Whether you have a traditional or modern black powder rifle or handgun, get ready to get dirty. Black powder is a great way to experience the shooting sport and hobby from a new angle. When I hunted with black powder, it helped me get better shooting seasons in my home state. Honestly, with that first Hawken I built from a kit, the real question when I pulled the trigger was would it really work. If you are buying one just for the experience of shooting from a historical perspective, then I need not explain the lure that pulled me towards the chance to shoot what, they did whoever they may have been.
All those, and many more, hooked me years ago. However, the one thing they did not talk too much about was cleaning. I remember the manuals said, “Always clean thoroughly when you are finished shooting.” What I learned is that you may sometimes be finished shooting because you have to clean your gun as it has become almost unusable with residue powder. Black powder guns get dirty fast.
Additionally, cleaning a black powder gun is somewhat dirty. This is comparable to saying that shooting a 12-gauge shotgun with three-inch magnum buckshot will have somewhat of a kick. You will get your monies worth on both endeavors.
Now, don’t get alarmed. While it may be filthy, it is not that hard. Some processes are like cleaning a modern gun. If done with a little preplanning you can contain the mess.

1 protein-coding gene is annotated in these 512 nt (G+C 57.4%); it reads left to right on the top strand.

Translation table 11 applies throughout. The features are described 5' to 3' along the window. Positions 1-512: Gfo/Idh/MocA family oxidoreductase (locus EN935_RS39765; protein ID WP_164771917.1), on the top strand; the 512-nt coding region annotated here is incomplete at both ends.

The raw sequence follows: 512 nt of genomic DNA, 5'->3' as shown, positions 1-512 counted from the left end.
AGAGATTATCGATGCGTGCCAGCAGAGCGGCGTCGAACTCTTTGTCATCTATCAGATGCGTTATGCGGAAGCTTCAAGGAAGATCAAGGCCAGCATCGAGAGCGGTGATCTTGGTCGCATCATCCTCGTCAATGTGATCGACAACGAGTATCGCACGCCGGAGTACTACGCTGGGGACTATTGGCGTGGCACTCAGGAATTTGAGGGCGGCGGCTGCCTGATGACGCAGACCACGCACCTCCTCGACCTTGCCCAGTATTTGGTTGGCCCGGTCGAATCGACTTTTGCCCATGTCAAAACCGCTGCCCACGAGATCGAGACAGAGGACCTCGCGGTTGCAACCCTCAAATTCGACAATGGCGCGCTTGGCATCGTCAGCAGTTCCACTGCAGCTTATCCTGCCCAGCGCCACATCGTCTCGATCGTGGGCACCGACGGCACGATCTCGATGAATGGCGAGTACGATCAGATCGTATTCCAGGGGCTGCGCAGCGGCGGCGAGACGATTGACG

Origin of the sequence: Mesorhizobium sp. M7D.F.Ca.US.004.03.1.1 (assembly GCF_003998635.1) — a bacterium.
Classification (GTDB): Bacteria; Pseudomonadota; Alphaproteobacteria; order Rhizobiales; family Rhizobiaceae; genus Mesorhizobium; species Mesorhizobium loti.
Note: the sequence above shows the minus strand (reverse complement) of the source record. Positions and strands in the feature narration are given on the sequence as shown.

First, find a good cleaning location. The living room carpet or kitchen sink may not be good. I have found that a sturdy medium-to large-sized plastic food container works well as a base. As you clean the gun, blackened powder-soaked fluids will come out. Place paper towels or rags on the bottom of your work space to absorb these fluids. Replace them as needed.
Second, disassemble the gun for cleaning. This usually involves removing the nipple on a traditional rifle and sometimes a traditional pistol. Use a nipple wrench. On a modern rifle, the same may apply but you will need to remove the breech plug as well. Consult your owner’s manual for cleaning disassembly.
Next, apply a powder solvent recommended for black powder gun down the barrel. On pistols, you will have to apply it to the cylinder and chambers as well. Let them soak for the recommended solvent manufactures time.
Now comes the time we get our hands dirty. Make sure the gun is in your chosen base to soak up the liquids. Run patches through the barrel repeatedly. This may take some time and many patches. You should continue this process until the patches come out clean. Have a place to dispose of dirty patches handy.
The next step you can do prior to applying solvent. Be sure to consult your owners manual and the solvent directions. With a brass or copper brush, run your ramrod through the bore to remove any further carbon, fowling, or rust several times. This applies to the chamber and cylinders of a traditional pistol. Run a few more patches through to make sure additional fowling, rust, or powder is gone.
Now lightly coat a patch with protectorate lubrication and lightly coat the inside of the barrel. Note that lightly is stated twice. Excessive lubricant can cause issues on your next shoot.
Clean your breech plug and nipple according to the owners manual and replace on the gun. Clean up the exterior of the gun so no residue is on the outside. You are done. Now go clean up. However, you do that, is in your hands.